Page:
Oh. More words to describe Cirque du Soleil: I’ll never get used to seeing acrobats being that acrobatic. This was the second Cirque show I’ve seen (the first was in Seattle in ’02, I think Saltimbanco) and both shows were overwhelming: look here, look there, at and on and around and even in that relatively small circular stage (here motorized and with a labyrinth painted on it) but with action happening on several levels and going in different directions, with dream-logic and that wash of music tying it all together…
My parents, my Uncle Greg and Aunt Peg, and I all went to Corteo this afternoon. It was a full house under the Grand Chapiteau. Several nuns were one row ahead of us. One of them showed up late with a Cirque du Soliel assistant, who saw several identically-clad older women together and told her, “I think this is your group.” It was very warm in the tent; I mean toasty; A.C. didn’t kick in until a ways into the show. Yes, the show uses dream-logic, but actually dreaming during a Cirque show doesn’t deliver the desired effect, so I made sure not to drift off.
Corteo is about an old clown imagining what his funeral will be like, with him reminiscing about his life in the process. So an early act includes trampolines done up like beds, with dancers made to look like children bouncing on them and from bed to bed. It’s a little more linear than the other Cirque shows, but there’s still a “we can do this ’cause this is coooooooool” vibe. How cool? One man walks a tightrope upside down. With rigging connecting him to the ceiling, of course – gravity must be grudgingly obeyed, this isn’t The Matrix – oh my God, imagine Cirque du Soleil in zero-G. It might happen, once we have thousands of people living in orbit instead of less than 10…
It’s hard to separate the show out into highlights. Moments stick with me – a woman with so many shiny hula hoops in motion around her, she starts to look like a human Slinky; a Scottish golfer finding a woman’s head at the tee, with her ducking or feigning fainting to prevent getting hit with the golf club; a little person harnessed to several balloons, floating above the audience and getting people to push her back up; lots and lots and lots of angels suspended from the darkened ceiling, surrounding the clown in his bed as he asks to be lowered, please, thank you very much – but I kept getting overwhelmed. Afterwards my group couldn’t stop talking about a man who balanced on a freestanding ladder just a little shorter than him, then balanced on another freestanding ladder about 15 to 18 feet tall; he climbed it and rocked it slightly from one support to another, finally balancing on the very top. Understand, no one is holding the ladder; he just knows how to keep it upright and supporting his weight. At the end of that act, an angel floats down and gives him a line, and he grabs it and is lifted up, leaving the ladder to clunk on the stage.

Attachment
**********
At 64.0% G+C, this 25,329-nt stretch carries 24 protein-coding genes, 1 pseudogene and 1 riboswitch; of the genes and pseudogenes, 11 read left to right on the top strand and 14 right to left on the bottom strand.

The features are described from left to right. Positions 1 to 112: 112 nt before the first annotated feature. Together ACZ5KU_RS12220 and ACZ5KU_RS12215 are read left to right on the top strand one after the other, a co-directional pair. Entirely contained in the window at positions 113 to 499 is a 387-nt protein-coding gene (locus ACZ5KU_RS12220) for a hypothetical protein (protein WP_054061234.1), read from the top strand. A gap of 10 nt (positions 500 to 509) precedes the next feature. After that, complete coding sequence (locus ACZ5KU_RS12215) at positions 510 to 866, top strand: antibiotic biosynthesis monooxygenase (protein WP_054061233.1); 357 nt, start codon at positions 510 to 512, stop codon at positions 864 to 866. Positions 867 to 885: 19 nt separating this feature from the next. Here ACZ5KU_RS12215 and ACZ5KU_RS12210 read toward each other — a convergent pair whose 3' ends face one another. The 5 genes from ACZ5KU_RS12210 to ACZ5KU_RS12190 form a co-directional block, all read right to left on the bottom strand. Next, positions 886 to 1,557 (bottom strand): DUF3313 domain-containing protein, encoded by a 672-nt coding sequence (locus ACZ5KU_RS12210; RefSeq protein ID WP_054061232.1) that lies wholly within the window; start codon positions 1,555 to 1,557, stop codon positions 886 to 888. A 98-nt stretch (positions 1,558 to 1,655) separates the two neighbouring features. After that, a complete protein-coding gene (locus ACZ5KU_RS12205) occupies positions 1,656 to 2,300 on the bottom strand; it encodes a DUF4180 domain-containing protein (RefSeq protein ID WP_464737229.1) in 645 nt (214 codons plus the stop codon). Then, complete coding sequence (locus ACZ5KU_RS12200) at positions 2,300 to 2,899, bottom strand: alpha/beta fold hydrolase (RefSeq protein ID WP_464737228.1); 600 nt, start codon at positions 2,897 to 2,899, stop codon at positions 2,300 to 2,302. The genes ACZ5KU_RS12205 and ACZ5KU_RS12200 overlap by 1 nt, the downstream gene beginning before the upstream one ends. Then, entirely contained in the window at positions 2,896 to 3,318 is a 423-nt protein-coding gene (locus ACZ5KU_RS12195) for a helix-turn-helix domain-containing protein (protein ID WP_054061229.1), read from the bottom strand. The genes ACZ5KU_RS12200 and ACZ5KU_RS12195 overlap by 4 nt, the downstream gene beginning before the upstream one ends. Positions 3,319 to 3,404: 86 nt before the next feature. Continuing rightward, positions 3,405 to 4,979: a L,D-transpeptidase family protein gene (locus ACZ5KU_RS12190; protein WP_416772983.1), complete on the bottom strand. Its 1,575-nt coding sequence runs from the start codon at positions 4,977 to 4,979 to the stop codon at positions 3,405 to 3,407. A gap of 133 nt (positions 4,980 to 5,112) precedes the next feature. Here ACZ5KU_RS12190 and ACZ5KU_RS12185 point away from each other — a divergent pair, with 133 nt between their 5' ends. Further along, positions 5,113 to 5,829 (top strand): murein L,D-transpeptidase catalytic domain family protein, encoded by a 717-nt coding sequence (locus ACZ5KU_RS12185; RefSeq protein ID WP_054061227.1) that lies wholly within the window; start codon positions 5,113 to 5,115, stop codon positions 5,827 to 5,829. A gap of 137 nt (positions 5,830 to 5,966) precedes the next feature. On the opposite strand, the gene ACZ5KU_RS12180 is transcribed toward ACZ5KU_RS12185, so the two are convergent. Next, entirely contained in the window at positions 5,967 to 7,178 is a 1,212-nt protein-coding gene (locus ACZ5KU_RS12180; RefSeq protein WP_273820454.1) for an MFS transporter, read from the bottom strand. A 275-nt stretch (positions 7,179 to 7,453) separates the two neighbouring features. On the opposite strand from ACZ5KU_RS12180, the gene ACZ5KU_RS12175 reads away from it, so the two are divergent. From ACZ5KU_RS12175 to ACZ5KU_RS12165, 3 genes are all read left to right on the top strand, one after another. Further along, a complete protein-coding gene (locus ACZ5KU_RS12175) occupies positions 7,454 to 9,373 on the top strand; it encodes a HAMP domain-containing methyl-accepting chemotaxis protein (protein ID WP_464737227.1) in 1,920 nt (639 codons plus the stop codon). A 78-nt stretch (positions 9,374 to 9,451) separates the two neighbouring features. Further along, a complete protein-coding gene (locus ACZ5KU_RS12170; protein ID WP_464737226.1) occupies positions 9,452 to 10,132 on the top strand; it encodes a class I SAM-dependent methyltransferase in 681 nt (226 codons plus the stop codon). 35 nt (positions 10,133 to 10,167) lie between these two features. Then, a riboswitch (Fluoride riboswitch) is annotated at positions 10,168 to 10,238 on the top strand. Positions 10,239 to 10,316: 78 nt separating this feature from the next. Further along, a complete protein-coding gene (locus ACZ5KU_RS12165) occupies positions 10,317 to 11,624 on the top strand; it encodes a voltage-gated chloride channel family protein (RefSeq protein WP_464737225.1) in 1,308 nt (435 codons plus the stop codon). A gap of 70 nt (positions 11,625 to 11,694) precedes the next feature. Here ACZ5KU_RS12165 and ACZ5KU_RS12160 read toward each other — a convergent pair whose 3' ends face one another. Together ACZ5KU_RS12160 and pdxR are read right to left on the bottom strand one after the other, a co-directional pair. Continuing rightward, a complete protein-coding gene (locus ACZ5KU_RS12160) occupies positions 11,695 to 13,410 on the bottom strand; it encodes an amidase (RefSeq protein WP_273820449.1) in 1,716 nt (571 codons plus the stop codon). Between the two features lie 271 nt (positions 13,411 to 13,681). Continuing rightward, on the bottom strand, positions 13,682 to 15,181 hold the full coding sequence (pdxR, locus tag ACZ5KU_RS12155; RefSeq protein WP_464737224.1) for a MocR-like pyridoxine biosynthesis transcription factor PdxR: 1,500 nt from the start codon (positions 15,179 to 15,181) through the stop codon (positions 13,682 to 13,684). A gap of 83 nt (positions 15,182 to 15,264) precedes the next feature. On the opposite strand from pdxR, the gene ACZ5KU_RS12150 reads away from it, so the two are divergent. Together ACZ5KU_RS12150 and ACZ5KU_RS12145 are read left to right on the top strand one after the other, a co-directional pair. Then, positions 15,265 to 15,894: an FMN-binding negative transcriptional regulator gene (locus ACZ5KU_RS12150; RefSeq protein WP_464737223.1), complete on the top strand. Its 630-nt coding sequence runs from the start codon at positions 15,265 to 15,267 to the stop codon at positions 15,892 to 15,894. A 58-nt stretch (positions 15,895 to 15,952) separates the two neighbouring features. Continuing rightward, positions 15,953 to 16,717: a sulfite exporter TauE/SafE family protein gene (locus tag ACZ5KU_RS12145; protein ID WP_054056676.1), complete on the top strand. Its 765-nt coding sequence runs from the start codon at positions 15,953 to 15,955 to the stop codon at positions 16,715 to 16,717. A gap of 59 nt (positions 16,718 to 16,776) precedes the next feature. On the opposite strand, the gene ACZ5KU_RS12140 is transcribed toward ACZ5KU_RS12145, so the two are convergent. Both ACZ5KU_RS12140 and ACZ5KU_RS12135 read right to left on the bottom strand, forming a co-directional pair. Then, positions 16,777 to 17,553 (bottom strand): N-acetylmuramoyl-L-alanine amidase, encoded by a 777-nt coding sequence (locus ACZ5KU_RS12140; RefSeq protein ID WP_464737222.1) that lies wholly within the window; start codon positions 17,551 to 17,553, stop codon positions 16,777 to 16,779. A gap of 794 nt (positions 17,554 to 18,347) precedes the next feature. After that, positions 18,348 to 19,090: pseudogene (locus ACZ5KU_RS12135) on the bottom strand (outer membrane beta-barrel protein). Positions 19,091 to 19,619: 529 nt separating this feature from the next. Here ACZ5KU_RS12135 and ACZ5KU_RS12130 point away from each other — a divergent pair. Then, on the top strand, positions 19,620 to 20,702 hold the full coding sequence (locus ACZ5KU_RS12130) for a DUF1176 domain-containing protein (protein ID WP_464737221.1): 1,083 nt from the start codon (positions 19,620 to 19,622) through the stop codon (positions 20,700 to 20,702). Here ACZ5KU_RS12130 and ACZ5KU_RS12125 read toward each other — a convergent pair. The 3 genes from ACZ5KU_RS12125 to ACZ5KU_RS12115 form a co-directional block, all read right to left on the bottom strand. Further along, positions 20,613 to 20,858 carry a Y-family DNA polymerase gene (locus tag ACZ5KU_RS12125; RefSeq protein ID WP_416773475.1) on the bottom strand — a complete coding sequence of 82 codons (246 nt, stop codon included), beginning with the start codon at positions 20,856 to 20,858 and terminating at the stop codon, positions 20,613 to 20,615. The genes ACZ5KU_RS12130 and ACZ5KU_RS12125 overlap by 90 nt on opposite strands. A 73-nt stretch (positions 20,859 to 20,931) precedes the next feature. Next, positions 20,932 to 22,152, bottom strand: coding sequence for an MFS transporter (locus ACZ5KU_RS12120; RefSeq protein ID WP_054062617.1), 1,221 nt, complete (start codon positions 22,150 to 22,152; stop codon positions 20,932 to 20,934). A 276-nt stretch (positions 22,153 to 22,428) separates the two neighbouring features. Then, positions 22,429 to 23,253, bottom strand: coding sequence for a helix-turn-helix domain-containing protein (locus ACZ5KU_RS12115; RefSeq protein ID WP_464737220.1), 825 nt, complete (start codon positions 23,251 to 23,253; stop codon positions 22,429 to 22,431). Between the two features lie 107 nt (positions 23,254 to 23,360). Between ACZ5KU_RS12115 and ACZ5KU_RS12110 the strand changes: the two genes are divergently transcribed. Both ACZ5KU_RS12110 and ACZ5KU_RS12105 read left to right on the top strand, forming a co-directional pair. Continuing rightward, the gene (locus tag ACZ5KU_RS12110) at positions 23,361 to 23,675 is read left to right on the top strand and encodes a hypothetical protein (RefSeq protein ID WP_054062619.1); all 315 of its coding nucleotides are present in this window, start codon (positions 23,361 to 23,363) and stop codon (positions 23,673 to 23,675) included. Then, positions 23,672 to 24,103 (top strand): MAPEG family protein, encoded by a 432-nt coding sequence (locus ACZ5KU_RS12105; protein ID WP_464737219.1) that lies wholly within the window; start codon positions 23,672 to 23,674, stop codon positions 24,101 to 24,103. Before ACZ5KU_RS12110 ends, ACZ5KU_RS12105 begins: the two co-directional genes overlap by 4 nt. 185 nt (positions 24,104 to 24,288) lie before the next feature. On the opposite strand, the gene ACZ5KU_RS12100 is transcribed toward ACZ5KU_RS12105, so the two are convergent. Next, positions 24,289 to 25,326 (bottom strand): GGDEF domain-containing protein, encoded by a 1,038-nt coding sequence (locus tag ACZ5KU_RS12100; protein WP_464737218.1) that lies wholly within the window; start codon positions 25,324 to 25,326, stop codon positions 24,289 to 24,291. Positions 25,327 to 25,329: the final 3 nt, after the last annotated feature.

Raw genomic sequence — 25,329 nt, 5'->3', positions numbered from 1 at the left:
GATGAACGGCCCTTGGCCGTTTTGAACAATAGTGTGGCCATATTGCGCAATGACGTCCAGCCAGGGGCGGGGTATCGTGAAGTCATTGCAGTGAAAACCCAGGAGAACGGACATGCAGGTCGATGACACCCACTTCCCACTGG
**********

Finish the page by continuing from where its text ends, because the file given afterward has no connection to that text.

And there were women hanging from chandeliers, and then there were women hanging from women hanging from chandeliers – some with no harnesses or lines, just using their limb strength and timing and their deep trust of their partners. It boggles me, how each act must be rehearsed to within an inch of its life, so that it can be done without being dangerous. It made me think of how I heard Penn Jillette once speak of Penn and Teller’s “Casey at the Bat” stage act. They rehearsed it in safe conditions, Jillette said, until it could be done safely on stage and only look dangerous; the show cannot be inherently dangerous, he said, because if it is, “watching it becomes an immoral act.” Cirque du Soleil has the same ethic. Plus I find the Cirque dancers and acrobats far more attractive than Penn and Teller, so there’s that bonus.
After the lovely finale – where the old clown rides a bike above the audience – we left, stunned and smiling. Greg and Peg treated us to dinner at the Old Spaghetti Factory a few blocks away; we were amused that the nuns went there as well. “I should ask them if they’re stalking us,” Mom said.